[vdr] [PATCH] UnbufferedFile improvements v2

Artur Skawina art_k at o2.pl
Mon Nov 21 19:05:20 CET 2005

Ralf Müller wrote:
> On Montag 21 November 2005 02:15, Artur Skawina wrote:
>> client, ie vdr-box, that does not behave well -- it sits almost
>> completely idle for minutes (zero network traffic, no writeback at
>> all), and then goes busy for a second or so.
> But this very much sounds like a NFS-problem - and much less like a VDR 
> problem ...

this is perfectly normal behavior; it's the same as for the local disk case. The 
problem is that since the vdr box isn't under any memory pressure it collects 
all the writes. If not for the fdatasyncs it would start writing the data 
asynchronously after some time, when it would need some RAM or had too many 
dirty pages. The problem is that vdr does not let it do that -- after 10M it 
asks the system to commit all the data to disk and return status. So the box 
does just that -- flushes the data as fast as possible in order to complete the 
synchronous request.
This is were fadvise(WONTNEED) helps -- it tells the system that we're not going 
to access the written data any time soon, so it starts committing that buffered 
data back to disk immediately. Just as it would if it was under memory pressure, 
except now there is none; and once the data gets to disk it no longer needs to 
be treated as dirty and can be easily freed.

>> [...] I had
>> hoped the extra fadvice every 10M would fix that, but i wanted to get
>> the recording and replay cases right first. (the issue when cutting
>> is simply that we need: a) start the writeback, and b) drop the
>> cached data after it has hit the disk. The problem is that we don't
>> really know when to do b...
> Thats exactly the problem here ... without special force my kernel seems 
> to prefer to use memory instead of disk ...

if you have told it to do exactly that, using that reiserfs setting mentioned 
below, well, i guess it tries to do it's best to obey :)

>> For low write rates the heuristic seems 
>> to work, for high rates it might fail. Yes, fdatasync obviously will
>> work, but this is the sledgehammer approach :)
> I know. I also don't like this approach. But at least it worked (here).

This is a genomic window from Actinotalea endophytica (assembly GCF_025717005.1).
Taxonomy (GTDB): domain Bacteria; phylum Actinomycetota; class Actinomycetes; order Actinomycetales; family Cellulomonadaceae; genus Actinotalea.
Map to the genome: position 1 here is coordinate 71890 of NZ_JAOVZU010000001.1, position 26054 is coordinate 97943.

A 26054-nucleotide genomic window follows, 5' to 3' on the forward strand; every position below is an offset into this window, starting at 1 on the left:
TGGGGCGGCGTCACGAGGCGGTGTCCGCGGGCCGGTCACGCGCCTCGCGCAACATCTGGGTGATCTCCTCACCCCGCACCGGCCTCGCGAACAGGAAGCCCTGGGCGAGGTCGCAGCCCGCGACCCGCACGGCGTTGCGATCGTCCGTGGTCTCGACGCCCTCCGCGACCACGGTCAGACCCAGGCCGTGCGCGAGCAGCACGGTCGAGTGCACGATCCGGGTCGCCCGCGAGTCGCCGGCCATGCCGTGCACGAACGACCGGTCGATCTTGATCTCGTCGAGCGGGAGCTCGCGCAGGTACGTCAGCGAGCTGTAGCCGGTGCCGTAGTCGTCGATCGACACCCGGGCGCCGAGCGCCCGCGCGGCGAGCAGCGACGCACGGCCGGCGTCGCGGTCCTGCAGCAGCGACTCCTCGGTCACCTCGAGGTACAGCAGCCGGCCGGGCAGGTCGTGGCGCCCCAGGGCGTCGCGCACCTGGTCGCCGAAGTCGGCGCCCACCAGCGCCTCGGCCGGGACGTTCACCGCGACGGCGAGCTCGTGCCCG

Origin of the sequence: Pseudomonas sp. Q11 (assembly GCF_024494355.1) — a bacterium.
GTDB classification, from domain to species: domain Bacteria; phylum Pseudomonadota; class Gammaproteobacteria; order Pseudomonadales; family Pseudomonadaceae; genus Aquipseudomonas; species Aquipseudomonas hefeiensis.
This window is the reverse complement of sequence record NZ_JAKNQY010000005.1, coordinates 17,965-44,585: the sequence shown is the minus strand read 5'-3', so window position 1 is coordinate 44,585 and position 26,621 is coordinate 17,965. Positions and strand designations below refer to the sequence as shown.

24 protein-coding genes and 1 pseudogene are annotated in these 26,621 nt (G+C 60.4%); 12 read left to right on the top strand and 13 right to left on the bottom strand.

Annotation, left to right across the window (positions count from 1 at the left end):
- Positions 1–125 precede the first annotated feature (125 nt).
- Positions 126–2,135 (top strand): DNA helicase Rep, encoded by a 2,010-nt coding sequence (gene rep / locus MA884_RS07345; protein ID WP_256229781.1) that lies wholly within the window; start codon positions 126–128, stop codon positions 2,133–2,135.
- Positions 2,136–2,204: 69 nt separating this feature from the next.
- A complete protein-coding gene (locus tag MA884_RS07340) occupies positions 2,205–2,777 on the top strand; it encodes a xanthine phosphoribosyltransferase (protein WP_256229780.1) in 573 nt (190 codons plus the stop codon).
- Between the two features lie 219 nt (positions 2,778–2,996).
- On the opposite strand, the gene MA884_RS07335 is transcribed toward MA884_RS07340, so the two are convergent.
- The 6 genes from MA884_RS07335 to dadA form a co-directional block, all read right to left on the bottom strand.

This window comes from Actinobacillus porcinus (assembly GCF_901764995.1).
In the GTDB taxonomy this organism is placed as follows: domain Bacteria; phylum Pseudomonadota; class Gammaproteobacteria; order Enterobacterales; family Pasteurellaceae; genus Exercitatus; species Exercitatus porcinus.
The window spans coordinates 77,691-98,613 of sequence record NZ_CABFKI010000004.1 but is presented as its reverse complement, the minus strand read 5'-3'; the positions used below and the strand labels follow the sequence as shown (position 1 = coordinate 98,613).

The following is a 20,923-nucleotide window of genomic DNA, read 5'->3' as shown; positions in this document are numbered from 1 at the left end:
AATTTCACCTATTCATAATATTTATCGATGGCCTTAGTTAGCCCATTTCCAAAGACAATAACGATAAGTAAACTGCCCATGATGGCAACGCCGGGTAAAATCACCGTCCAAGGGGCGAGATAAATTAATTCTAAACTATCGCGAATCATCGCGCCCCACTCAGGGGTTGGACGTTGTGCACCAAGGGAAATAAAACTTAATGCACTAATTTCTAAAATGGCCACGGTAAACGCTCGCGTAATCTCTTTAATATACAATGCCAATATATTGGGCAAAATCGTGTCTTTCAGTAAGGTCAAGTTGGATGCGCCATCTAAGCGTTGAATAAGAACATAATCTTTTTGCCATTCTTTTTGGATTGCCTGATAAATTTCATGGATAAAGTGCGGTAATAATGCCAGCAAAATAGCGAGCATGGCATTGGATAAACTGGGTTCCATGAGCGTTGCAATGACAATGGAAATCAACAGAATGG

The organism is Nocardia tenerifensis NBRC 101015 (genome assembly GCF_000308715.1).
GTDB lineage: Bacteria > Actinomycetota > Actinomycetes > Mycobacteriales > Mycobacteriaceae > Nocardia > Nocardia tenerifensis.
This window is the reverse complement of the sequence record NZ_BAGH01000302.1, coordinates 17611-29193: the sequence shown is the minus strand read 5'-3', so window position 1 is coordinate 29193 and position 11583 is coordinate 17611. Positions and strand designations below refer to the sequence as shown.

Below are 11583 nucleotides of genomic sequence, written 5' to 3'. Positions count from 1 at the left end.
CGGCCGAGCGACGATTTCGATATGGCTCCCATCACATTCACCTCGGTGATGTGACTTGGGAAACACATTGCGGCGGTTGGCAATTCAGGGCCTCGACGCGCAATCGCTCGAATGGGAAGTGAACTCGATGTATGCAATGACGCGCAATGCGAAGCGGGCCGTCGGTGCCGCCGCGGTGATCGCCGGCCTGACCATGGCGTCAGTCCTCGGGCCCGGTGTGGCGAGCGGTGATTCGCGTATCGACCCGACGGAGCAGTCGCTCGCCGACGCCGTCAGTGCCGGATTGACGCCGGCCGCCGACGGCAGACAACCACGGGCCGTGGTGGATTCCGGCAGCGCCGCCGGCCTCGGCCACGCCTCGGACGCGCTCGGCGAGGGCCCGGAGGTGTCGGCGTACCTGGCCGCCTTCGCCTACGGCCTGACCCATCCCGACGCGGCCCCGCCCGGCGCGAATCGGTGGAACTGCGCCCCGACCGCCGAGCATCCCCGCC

>> The fadvise(0,0) 
>> solution was a first try at using a slightly smaller hammer. Keeping
>> a dirty-list and flushing it after some time would be the next step
>> if fadvise isn't enough.)
> How do you know what is still dirty in case of writes?

The strategy currently is this: after writing some data to the file (~1M) we use 
fadvice to make the kernel start writing it to disk; after some time we call 
fadvice on the same data _again_, now hopefully it has already hit the disk, is 
clean and will be dropped. (I actually call fadvice three, not two, times just 
to be sure). This seems to work fine for slow sequential writes, such as when 
recording; for cutting we create the dirty data faster than it can be written 
back to disk - this is where the global fadvise(WONTNEED) was supposed to help, 
and in the few cutting tests i did seemed to be enough.

>> How does the cache behave when _not_ cutting? Over here it looks ok,
>> i've done several recordings while playing back others, and the cache
>> was basically staying the same. (as this is not a dedicated vdr box
>> it is however sometimes hard to be sure)
> With the active read ahead I even have leaks when only reading - the 
> initiated non-blocking reads of the WILL_NEED seem to keep pages in the 
> buffer caches.

maybe another reiserfs issue? does it occur when sequentially reading, ie on 
normal playback? Or only when also seeking around in the file? In the latter 
case i was seeing some small leaks too, that was the reason for the fadvice 
calls every X jumps.

> My initial intention when trying to use an active read ahead has been to 
> have no hangs even when another disks needs to spin up. On my system I 
> sometimes have this problem and it is annoying. So a read ahead of 
> several megabytes would be needed here - but even without such a huge 
> read ahead I get this annoying leaks here. For normal operation